We make multiple choices every day; many are small and some are large. Discernment is taking the time to make those choices with consideration for God’s will, not only in that moment but in one’s life. We invite the Lord to enter our lives through prayer and seek the good he has prepared for us.

People often only consider discernment a tool when thinking about a vocation (i.e., religious life, marriage), but the principles of discernment can apply to any area of life. Discernment includes praying for an openness to God’s will and clarifying what you want direction about (i.e., going to college and which college to attend). Then you collect data about your options through research, more prayer, conversation, and experiences. Throughout the process, you pray and look for what draws you closer to God.

Using these skills regularly builds a habit of discernment that you can utilize for your everyday decisions. Also, the skills are applicable throughout your life, from decisions about jobs, homes, or your family. Teaching your child the tools of discernment now can help them throughout their entire life.

As Christians, we should continually let the Lord enter our lives and guide us. We can look to St. Joseph and the Blessed Virgin Mary as guides as well as countless members of the communion of saints to help us. There are also specifically trained spiritual mentors and directors who assist people with discernment.


Watching movies or television shows that show people making decisions is a great discussion starter. Using an example from what you saw, ask your child what steps they would use if they were in a similar situation. Talk with them about who they would turn to for advice and when they would pray about the decision.

One way to help teach discernment is by modeling this behavior. Share with your child when you listened to the Lord’s call and even mention times when you might have failed to listen. Invite your child to participate in your own discernment process as life events happen. Explain to them the steps you use and why they are important. Let them ask you questions along the way.

If you haven’t already started, now is also a time to start talking with your child about their vocation. We all have a calling in life and preparing your child to accept this calling is a worthy endeavor. Talk about the various vocations (religious life, priesthood, marriage, single life) in conversations. Provide books about the Saints who lived different vocations to help your child learn more about them. Pray for your child’s future vocation and invite them to do the same. They can also pray for people discerning as well as those living out their vocation. Consider that God may be calling your child to a different vocation than you have in mind for them. Talk to God about this and ask him to help you see the good he is doing in your child’s life. Teaching children to listen to the Lord’s voice in small choices will help them acquire the skills needed to choose their primary vocation.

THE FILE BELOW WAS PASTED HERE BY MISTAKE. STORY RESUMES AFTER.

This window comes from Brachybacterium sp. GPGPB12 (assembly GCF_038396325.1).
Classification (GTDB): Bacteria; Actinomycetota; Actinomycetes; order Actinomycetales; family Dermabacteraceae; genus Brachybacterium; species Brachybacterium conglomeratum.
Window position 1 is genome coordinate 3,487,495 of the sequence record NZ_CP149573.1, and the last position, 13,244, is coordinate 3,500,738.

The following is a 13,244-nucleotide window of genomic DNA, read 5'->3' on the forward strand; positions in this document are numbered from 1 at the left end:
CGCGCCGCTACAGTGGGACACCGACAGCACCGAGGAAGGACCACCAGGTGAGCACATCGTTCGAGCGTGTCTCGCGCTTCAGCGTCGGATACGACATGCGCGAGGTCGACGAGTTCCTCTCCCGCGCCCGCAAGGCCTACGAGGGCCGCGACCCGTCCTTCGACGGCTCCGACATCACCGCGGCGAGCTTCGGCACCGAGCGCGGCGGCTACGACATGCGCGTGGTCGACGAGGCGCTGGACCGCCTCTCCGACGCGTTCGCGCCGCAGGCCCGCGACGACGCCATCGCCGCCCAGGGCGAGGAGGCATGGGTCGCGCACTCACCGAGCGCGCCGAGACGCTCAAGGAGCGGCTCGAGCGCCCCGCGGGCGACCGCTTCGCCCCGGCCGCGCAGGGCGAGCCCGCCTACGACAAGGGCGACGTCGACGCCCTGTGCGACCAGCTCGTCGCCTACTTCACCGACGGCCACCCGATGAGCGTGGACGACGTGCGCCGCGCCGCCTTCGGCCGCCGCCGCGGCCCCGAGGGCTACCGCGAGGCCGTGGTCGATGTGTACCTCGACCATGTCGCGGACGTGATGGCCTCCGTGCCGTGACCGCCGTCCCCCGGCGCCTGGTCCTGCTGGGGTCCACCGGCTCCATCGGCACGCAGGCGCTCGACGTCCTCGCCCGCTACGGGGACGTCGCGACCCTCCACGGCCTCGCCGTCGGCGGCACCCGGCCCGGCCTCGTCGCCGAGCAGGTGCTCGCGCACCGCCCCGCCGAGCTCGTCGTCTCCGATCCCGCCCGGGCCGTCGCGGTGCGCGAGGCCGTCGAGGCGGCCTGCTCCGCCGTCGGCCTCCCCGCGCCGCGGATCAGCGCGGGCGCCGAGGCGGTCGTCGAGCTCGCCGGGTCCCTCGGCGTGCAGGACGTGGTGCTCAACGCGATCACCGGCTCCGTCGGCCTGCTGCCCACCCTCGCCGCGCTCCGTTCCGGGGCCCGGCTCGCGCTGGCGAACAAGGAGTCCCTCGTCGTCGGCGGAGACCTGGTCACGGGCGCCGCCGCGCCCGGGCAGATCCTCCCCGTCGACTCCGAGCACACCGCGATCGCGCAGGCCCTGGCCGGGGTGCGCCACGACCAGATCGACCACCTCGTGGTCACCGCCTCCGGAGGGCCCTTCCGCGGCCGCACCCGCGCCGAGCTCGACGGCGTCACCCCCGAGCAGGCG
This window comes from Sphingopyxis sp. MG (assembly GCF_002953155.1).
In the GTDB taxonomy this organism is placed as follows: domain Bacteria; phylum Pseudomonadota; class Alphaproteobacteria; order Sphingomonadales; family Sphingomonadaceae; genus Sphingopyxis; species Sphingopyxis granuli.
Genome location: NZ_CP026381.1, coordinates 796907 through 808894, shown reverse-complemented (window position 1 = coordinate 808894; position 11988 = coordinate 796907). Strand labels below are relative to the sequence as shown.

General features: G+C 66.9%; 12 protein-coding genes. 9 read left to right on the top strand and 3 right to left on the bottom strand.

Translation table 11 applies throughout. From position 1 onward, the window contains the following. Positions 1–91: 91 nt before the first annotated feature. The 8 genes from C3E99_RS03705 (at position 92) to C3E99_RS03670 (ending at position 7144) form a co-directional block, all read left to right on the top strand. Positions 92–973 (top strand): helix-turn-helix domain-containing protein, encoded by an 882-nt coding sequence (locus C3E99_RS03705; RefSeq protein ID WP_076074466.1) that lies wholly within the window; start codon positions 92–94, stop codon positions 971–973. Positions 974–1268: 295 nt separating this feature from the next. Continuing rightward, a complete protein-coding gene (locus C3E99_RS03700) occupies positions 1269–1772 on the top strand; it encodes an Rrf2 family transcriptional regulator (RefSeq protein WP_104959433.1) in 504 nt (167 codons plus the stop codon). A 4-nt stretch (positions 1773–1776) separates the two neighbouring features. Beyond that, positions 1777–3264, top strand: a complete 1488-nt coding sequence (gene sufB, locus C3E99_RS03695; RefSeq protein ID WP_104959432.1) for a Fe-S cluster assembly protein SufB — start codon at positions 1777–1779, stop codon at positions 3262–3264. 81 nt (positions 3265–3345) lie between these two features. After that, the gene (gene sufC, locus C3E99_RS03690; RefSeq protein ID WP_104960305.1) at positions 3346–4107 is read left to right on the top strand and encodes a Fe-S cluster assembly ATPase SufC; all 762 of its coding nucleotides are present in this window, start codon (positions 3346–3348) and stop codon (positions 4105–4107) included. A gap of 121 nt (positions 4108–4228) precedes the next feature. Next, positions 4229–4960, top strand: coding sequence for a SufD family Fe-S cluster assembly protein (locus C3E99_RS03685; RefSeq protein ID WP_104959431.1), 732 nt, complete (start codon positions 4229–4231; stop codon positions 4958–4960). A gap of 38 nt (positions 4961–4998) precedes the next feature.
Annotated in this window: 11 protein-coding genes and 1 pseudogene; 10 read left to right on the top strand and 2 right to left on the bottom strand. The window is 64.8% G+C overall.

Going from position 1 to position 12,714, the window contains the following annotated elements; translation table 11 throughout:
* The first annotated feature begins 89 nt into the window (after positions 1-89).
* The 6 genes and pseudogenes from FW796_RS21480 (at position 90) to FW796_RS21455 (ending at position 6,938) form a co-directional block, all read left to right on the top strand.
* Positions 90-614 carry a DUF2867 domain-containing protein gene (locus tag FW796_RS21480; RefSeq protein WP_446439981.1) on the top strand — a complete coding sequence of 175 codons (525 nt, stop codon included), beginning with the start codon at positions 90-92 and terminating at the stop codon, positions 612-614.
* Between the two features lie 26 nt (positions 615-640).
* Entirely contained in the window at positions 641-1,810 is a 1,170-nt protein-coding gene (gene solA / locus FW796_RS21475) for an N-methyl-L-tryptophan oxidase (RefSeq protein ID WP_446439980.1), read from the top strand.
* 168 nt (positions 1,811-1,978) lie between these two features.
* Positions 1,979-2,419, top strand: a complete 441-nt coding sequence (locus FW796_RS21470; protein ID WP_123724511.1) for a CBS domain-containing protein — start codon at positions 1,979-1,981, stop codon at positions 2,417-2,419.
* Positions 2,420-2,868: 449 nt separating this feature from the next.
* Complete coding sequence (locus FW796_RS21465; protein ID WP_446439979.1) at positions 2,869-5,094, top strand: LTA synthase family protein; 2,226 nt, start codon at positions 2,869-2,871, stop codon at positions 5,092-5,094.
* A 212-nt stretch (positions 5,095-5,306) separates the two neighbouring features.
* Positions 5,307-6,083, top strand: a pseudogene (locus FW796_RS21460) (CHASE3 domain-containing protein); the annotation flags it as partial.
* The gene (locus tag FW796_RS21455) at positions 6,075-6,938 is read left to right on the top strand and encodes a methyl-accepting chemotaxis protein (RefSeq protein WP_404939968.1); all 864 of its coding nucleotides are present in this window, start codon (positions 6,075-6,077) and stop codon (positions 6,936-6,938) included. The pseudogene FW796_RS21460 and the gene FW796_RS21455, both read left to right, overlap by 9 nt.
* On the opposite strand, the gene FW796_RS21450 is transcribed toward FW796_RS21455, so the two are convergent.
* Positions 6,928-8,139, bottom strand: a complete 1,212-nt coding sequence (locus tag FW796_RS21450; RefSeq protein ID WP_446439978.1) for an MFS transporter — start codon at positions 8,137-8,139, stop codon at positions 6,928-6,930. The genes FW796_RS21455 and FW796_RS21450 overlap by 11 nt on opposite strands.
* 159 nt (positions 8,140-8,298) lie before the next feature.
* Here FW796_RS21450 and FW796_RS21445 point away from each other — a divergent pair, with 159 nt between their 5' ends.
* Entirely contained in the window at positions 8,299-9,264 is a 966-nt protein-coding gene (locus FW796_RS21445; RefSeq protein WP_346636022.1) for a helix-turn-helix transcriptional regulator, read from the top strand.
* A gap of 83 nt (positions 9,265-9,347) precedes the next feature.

You can help your child practice the steps of discernment as they make decisions ranging from which classes to take, which activities they join, and relationships (i.e., friendships, romance). Pray with them for an openness to where God is calling them. Talk about where they feel comforted or encouraged and where they feel anxious or uncertain. Help them make a pro-con list of the different options. Remind your child that God (and you) desire their good. Make time for them to pray in their preferred prayer style. Pray for them throughout the entire process.

Regarding vocational discernment, it is important to allow your child to see people who are joyfully living out their vocation. Consider meeting or having dinners with priests, religious, and married couples. Give your child opportunities to take time and listen to the Lord. Weekend or weeklong retreats can be a way to take uninterrupted time away to focus on Christ’s voice. Continually praying and seeking the Lord out in silence helps us to hear his voice.


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